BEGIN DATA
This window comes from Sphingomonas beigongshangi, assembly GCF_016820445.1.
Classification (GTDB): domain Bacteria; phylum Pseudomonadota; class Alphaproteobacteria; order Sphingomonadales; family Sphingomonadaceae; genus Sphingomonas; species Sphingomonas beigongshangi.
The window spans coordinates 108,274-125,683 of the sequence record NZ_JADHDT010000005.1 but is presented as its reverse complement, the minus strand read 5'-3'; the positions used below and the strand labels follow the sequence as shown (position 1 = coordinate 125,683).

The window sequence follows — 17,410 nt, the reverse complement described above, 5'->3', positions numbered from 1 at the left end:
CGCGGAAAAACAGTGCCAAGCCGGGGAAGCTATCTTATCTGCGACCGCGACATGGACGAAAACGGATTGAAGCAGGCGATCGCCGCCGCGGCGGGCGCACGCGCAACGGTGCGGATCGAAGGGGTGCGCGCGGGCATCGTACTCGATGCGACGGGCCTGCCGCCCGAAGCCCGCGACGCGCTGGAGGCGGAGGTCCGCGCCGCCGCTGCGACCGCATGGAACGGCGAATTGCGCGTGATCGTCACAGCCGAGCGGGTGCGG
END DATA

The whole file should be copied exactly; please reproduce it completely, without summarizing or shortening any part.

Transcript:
This window comes from Sphingomonas beigongshangi, assembly GCF_016820445.1.
Classification (GTDB): domain Bacteria; phylum Pseudomonadota; class Alphaproteobacteria; order Sphingomonadales; family Sphingomonadaceae; genus Sphingomonas; species Sphingomonas beigongshangi.
The window spans coordinates 108,274-125,683 of the sequence record NZ_JADHDT010000005.1 but is presented as its reverse complement, the minus strand read 5'-3'; the positions used below and the strand labels follow the sequence as shown (position 1 = coordinate 125,683).

The window sequence follows — 17,410 nt, the reverse complement described above, 5'->3', positions numbered from 1 at the left end:
CGCGGAAAAACAGTGCCAAGCCGGGGAAGCTATCTTATCTGCGACCGCGACATGGACGAAAACGGATTGAAGCAGGCGATCGCCGCCGCGGCGGGCGCACGCGCAACGGTGCGGATCGAAGGGGTGCGCGCGGGCATCGTACTCGATGCGACGGGCCTGCCGCCCGAAGCCCGCGACGCGCTGGAGGCGGAGGTCCGCGCCGCCGCTGCGACCGCATGGAACGGCGAATTGCGCGTGATCGTCACAGCCGAGCGGGTGCGG